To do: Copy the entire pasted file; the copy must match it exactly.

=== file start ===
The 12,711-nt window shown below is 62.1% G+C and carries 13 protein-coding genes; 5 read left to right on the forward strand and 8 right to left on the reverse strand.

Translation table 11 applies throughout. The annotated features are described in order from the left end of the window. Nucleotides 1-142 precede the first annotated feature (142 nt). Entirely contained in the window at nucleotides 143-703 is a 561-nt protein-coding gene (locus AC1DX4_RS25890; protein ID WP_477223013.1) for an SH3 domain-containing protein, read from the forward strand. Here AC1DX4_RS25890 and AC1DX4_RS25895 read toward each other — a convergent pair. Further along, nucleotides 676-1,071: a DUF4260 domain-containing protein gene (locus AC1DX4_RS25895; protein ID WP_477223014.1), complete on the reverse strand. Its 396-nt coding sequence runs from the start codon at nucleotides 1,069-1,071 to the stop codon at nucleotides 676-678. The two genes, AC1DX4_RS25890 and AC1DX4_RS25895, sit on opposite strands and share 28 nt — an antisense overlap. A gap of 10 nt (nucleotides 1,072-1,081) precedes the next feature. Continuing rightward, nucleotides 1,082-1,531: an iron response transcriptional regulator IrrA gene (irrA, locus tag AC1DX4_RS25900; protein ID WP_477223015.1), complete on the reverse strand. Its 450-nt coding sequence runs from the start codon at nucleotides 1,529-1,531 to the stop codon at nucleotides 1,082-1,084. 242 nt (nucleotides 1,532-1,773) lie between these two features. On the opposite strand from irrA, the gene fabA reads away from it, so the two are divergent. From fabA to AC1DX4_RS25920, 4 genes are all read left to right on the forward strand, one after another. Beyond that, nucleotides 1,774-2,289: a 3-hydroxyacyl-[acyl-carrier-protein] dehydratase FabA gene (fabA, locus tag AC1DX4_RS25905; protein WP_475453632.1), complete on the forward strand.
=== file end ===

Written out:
The 12,711-nt window shown below is 62.1% G+C and carries 13 protein-coding genes; 5 read left to right on the forward strand and 8 right to left on the reverse strand.

Translation table 11 applies throughout. The annotated features are described in order from the left end of the window. Nucleotides 1-142 precede the first annotated feature (142 nt). Entirely contained in the window at nucleotides 143-703 is a 561-nt protein-coding gene (locus AC1DX4_RS25890; protein ID WP_477223013.1) for an SH3 domain-containing protein, read from the forward strand. Here AC1DX4_RS25890 and AC1DX4_RS25895 read toward each other — a convergent pair. Further along, nucleotides 676-1,071: a DUF4260 domain-containing protein gene (locus AC1DX4_RS25895; protein ID WP_477223014.1), complete on the reverse strand. Its 396-nt coding sequence runs from the start codon at nucleotides 1,069-1,071 to the stop codon at nucleotides 676-678. The two genes, AC1DX4_RS25890 and AC1DX4_RS25895, sit on opposite strands and share 28 nt — an antisense overlap. A gap of 10 nt (nucleotides 1,072-1,081) precedes the next feature. Continuing rightward, nucleotides 1,082-1,531: an iron response transcriptional regulator IrrA gene (irrA, locus tag AC1DX4_RS25900; protein ID WP_477223015.1), complete on the reverse strand. Its 450-nt coding sequence runs from the start codon at nucleotides 1,529-1,531 to the stop codon at nucleotides 1,082-1,084. 242 nt (nucleotides 1,532-1,773) lie between these two features. On the opposite strand from irrA, the gene fabA reads away from it, so the two are divergent. From fabA to AC1DX4_RS25920, 4 genes are all read left to right on the forward strand, one after another. Beyond that, nucleotides 1,774-2,289: a 3-hydroxyacyl-[acyl-carrier-protein] dehydratase FabA gene (fabA, locus tag AC1DX4_RS25905; protein WP_475453632.1), complete on the forward strand.